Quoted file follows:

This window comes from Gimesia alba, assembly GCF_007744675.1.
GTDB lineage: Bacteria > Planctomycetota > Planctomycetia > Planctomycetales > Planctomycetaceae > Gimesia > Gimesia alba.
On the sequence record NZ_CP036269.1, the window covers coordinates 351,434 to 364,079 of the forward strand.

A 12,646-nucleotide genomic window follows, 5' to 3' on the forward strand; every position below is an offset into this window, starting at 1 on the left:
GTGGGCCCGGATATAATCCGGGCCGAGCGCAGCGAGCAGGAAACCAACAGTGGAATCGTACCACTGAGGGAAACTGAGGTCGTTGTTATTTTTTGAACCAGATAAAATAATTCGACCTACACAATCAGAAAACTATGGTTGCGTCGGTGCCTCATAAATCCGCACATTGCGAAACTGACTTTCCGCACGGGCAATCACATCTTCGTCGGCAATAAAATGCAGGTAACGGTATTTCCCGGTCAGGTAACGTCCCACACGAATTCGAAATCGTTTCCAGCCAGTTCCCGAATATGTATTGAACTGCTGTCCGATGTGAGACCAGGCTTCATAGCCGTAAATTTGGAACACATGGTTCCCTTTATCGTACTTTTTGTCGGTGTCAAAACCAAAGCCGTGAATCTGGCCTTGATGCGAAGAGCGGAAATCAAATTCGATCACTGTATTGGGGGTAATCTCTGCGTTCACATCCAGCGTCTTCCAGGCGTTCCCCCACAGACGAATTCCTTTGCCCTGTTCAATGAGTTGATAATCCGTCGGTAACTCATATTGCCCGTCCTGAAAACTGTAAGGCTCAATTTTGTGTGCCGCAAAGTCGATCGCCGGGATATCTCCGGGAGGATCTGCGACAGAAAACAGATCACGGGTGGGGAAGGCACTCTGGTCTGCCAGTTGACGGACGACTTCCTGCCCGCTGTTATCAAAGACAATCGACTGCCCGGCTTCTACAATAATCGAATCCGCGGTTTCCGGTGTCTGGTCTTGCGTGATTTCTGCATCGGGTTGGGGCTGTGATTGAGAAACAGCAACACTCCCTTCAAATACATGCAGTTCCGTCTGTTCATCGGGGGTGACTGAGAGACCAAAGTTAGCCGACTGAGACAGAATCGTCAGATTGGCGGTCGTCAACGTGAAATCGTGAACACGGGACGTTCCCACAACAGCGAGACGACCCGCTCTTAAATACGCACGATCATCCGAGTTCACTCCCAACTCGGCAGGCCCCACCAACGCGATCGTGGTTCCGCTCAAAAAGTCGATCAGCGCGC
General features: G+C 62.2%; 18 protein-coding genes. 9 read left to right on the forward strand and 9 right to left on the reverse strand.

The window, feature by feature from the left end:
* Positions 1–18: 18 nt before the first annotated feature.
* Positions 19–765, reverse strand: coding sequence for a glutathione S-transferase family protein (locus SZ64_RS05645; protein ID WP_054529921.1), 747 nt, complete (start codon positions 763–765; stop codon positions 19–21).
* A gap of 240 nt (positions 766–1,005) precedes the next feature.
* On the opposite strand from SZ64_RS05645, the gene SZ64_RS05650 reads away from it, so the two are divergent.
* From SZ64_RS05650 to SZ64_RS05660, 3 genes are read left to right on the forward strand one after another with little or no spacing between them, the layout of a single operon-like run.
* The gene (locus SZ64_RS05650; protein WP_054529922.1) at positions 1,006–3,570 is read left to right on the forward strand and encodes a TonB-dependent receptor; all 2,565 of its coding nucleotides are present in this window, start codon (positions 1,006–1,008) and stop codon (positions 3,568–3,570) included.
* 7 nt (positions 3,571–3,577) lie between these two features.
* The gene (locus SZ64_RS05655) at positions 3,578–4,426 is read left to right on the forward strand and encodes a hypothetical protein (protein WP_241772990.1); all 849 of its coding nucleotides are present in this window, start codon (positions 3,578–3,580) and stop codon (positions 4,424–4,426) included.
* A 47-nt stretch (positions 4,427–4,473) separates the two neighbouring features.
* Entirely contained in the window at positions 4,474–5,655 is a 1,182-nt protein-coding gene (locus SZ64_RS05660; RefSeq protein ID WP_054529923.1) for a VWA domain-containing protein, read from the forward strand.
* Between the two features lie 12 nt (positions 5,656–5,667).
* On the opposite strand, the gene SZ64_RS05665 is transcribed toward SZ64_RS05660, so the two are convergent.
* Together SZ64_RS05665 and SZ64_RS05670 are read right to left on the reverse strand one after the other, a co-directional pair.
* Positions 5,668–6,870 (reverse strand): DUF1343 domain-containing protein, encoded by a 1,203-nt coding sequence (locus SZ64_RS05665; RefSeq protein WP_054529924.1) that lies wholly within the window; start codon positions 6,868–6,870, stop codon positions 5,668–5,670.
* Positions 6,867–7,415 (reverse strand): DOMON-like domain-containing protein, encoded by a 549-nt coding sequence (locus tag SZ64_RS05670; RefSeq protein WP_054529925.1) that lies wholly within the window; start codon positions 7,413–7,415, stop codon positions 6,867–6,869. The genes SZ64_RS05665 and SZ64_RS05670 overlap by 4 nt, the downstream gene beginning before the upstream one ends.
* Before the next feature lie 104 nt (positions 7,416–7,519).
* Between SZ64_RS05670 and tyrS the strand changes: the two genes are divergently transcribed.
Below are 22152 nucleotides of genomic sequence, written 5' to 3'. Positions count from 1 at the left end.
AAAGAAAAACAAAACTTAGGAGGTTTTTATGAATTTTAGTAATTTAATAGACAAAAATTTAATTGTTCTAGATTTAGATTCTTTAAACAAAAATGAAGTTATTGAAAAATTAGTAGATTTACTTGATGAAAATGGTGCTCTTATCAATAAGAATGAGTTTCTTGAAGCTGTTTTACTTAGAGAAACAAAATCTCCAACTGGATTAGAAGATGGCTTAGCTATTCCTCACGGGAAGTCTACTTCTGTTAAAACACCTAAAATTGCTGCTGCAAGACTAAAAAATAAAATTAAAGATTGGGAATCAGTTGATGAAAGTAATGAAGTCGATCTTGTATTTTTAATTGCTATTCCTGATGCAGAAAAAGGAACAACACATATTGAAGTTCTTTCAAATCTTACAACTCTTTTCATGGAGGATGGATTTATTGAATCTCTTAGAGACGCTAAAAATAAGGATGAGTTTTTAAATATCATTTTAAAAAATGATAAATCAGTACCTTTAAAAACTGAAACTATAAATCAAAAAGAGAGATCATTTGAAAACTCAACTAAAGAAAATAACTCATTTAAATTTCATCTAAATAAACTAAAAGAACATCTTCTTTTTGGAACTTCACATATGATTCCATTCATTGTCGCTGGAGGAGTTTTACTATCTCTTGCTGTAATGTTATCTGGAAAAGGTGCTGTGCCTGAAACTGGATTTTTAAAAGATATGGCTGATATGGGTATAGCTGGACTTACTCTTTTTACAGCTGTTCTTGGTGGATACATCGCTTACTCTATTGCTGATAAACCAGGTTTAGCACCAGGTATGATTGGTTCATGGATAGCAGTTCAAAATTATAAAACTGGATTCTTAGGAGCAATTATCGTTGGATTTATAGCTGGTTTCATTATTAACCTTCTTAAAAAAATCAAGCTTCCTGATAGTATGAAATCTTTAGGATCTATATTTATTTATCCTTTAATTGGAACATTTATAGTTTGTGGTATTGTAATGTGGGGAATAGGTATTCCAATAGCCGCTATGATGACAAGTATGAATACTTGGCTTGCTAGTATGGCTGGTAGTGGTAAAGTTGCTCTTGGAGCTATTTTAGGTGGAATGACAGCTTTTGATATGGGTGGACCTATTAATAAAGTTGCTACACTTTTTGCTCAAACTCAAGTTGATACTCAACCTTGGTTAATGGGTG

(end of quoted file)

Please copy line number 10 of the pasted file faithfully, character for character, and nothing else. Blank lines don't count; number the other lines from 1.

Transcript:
* A gap of 240 nt (positions 766–1,005) precedes the next feature.